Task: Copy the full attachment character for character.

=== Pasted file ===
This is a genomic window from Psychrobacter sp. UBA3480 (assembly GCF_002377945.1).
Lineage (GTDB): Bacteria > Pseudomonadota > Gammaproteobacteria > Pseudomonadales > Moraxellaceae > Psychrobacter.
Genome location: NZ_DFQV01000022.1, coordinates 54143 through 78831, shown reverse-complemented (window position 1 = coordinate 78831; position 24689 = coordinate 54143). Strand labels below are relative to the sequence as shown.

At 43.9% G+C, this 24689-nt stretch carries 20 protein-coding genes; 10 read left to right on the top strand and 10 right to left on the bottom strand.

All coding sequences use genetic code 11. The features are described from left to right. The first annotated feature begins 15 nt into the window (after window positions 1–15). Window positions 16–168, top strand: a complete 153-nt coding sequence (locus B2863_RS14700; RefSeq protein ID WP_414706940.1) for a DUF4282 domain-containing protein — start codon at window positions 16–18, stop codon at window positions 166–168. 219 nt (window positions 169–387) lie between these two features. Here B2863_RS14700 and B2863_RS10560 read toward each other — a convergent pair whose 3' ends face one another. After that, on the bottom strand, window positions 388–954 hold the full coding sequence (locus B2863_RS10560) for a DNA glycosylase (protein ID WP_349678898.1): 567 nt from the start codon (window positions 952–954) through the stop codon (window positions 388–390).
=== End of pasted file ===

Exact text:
This is a genomic window from Psychrobacter sp. UBA3480 (assembly GCF_002377945.1).
Lineage (GTDB): Bacteria > Pseudomonadota > Gammaproteobacteria > Pseudomonadales > Moraxellaceae > Psychrobacter.
Genome location: NZ_DFQV01000022.1, coordinates 54143 through 78831, shown reverse-complemented (window position 1 = coordinate 78831; position 24689 = coordinate 54143). Strand labels below are relative to the sequence as shown.

At 43.9% G+C, this 24689-nt stretch carries 20 protein-coding genes; 10 read left to right on the top strand and 10 right to left on the bottom strand.

All coding sequences use genetic code 11. The features are described from left to right. The first annotated feature begins 15 nt into the window (after window positions 1–15). Window positions 16–168, top strand: a complete 153-nt coding sequence (locus B2863_RS14700; RefSeq protein ID WP_414706940.1) for a DUF4282 domain-containing protein — start codon at window positions 16–18, stop codon at window positions 166–168. 219 nt (window positions 169–387) lie between these two features. Here B2863_RS14700 and B2863_RS10560 read toward each other — a convergent pair whose 3' ends face one another. After that, on the bottom strand, window positions 388–954 hold the full coding sequence (locus B2863_RS10560) for a DNA glycosylase (protein ID WP_349678898.1): 567 nt from the start codon (window positions 952–954) through the stop codon (window positions 388–390).